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Nightly News   |  October 27, 2009

Fighting with food instead of firepower

Oct. 27: In an attempt to earn the trust of the Afghanistan people, Afghan forces--backed by the American military--are making more efforts to peacefully interact with the local population. NBC's Brian Williams reports.

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This content comes from Closed Captioning that was broadcast along with this program.

>> in kabul tonight. richard, thanks.

>>> arriving back in this region from the united states you're reminded all over again of the size of this military operation . for that matter, the size of this country. and today we went back to a place we had visited before to see if an experiment going on at the local level is applicable to the wider conflict. it is one town out of 35,000 towns in afghanistan, and right here today the military chose to fight back against the taliban using food as a weapon. the idea was started by u.s. special forces , but it was carried out by afghan forces. it's called an ha mission, for humanitarian assistance . in a small town that could use some humanity, in a place with a lot of guns out in the open and people under wraps. it's a short drive from the special forces outpost, a bleak little town where everything could be a danger. you see beautiful children with dirty faces and thousand yard stares, adults who have survived wars and cheated death and lived longer than the average life expectancy of 44 years. in what passes for the center of town, afghan commandos handed out food today. civilians lined up and bunched up. each one was marked with an "x" with a magic marker and then received a bag of food at each station. all of it under the watchful eye of a lot of firepower just in case it all went south. but it didn't. it stayed calm and that's a change over last year. we came here on this trip because this was a town we visited on our last trip over a year ago, and the situation has gotten better here. the americans say because of this kind of thing in this town. a small urban area no more than one or two streets wide, this is being supervised by the americans , but it's being run by afghan commandos. everyone in this line gets a pamphlet or a poster saying, in effect, these are your neighbors, these are the people who live in this area handing out humanitarian assistance . it all goes back to that vietnam era slogan winning hearts and minds , or at least in this case trying to.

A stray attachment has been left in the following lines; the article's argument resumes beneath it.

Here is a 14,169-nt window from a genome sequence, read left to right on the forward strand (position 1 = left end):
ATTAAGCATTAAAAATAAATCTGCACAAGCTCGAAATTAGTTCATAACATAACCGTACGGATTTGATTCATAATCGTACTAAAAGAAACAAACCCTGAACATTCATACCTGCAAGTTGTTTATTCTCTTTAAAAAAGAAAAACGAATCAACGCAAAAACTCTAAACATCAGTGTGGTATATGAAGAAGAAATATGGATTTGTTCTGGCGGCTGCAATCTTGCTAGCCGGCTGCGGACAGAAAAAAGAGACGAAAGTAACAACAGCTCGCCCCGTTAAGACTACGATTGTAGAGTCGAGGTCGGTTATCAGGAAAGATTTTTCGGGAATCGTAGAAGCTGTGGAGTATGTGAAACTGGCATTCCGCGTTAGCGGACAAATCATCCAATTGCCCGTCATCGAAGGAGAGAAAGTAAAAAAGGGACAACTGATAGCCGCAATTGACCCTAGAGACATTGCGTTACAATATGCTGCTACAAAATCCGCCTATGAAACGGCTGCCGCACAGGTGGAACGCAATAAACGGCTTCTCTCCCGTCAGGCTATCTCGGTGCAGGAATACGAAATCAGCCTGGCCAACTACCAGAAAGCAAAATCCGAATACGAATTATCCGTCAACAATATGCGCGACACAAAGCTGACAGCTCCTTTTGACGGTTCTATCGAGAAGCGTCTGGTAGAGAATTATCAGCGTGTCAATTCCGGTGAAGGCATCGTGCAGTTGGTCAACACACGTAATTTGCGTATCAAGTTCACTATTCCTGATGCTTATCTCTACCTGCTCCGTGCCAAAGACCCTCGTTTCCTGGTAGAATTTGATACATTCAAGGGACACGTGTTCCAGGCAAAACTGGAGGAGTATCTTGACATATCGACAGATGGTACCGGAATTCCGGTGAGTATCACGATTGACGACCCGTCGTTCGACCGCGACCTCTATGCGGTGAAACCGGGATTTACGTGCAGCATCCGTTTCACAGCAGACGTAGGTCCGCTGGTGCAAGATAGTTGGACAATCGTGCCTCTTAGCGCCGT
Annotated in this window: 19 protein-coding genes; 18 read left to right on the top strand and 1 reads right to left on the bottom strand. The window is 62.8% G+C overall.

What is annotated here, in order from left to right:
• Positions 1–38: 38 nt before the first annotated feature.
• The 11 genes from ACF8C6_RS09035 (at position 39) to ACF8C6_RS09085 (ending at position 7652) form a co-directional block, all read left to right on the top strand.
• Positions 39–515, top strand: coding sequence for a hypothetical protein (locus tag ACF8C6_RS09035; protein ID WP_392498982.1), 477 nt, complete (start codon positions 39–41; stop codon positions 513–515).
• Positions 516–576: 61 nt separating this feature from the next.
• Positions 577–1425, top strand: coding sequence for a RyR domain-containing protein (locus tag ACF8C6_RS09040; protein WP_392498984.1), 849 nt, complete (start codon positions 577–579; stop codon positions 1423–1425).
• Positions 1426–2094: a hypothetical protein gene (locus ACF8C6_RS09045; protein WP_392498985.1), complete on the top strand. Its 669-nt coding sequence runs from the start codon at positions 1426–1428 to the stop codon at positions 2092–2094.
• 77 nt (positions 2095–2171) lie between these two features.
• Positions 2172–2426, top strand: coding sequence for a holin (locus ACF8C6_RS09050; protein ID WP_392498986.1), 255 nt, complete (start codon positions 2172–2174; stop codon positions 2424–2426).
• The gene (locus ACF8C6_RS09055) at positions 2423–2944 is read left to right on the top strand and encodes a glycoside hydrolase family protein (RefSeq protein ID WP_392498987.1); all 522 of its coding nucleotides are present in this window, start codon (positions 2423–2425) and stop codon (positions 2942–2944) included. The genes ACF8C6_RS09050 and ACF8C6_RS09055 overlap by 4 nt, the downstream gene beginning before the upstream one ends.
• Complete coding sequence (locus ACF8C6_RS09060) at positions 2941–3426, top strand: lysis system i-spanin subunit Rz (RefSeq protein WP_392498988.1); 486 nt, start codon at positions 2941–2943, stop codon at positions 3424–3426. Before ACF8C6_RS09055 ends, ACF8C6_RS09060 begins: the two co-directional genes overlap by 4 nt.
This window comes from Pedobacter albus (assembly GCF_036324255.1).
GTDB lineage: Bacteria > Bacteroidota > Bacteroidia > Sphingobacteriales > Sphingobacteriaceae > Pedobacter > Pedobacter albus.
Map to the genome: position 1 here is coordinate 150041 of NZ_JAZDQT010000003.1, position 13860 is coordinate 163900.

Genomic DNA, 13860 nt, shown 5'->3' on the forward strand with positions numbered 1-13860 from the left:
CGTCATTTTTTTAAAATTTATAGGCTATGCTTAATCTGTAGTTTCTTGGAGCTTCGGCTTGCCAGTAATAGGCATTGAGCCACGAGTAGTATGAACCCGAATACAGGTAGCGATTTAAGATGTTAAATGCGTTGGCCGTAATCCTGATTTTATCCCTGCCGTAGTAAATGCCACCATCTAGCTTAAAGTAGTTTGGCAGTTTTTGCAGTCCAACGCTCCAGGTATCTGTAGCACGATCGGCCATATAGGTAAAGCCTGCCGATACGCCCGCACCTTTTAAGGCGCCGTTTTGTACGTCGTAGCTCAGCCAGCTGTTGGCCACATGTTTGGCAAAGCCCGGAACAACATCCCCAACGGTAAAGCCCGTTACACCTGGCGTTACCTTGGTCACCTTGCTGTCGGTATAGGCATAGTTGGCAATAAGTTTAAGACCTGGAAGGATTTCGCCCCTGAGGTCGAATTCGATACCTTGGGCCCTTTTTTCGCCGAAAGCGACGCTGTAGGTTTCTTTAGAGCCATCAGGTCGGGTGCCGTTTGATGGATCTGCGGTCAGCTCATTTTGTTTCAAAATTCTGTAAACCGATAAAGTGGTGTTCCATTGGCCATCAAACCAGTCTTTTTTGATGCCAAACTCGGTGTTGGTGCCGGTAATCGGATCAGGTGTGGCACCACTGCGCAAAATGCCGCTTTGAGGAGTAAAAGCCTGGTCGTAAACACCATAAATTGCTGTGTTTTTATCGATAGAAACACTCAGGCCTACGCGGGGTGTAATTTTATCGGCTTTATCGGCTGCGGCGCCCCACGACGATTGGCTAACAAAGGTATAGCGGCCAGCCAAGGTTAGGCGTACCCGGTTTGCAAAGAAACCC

>> you have to lift weights.

>> reporter: that could mean a staff sergeant from south carolina telling the locals what life is like back in the states.

>> you go to the gym.

>> yeah.

>> reporter: or the head of this outfit shopping at a local store. he says his job is more about listening than shooting.

>> the key is just to interact with the population, find out what it is that they need, what basic services that they're lacking, and then have the afghan government provide that for them.

>> this is the local government kind of?

>> exactly. you really want the people to understand that this is the afghans. they can put trust in their afghan soldiers. the afghan government is providing services, providing security, providing food, and those are the things that are important. again, the afghan out front.

>> reporter: so the americans have backed further and further away? it's kind of a metaphor for getting them to do more of the fight as well?

>> we want to work ourselves out of a job.

>> reporter: you heard the sergeant major there say, "we want to work ourselves out of a job." no one would blame you for wondering how to square that message with general mccrystal's stated goal of increasing the troop strength by tens of thousands here in afghanistan. the sergeant major quickly added that first what's needed is security to lock down some of these cities and towns, and make way for the afghans to control more of their destiny. we'll have more of our coverage from this region when we see you here tomorrow night. for now, ann, back to you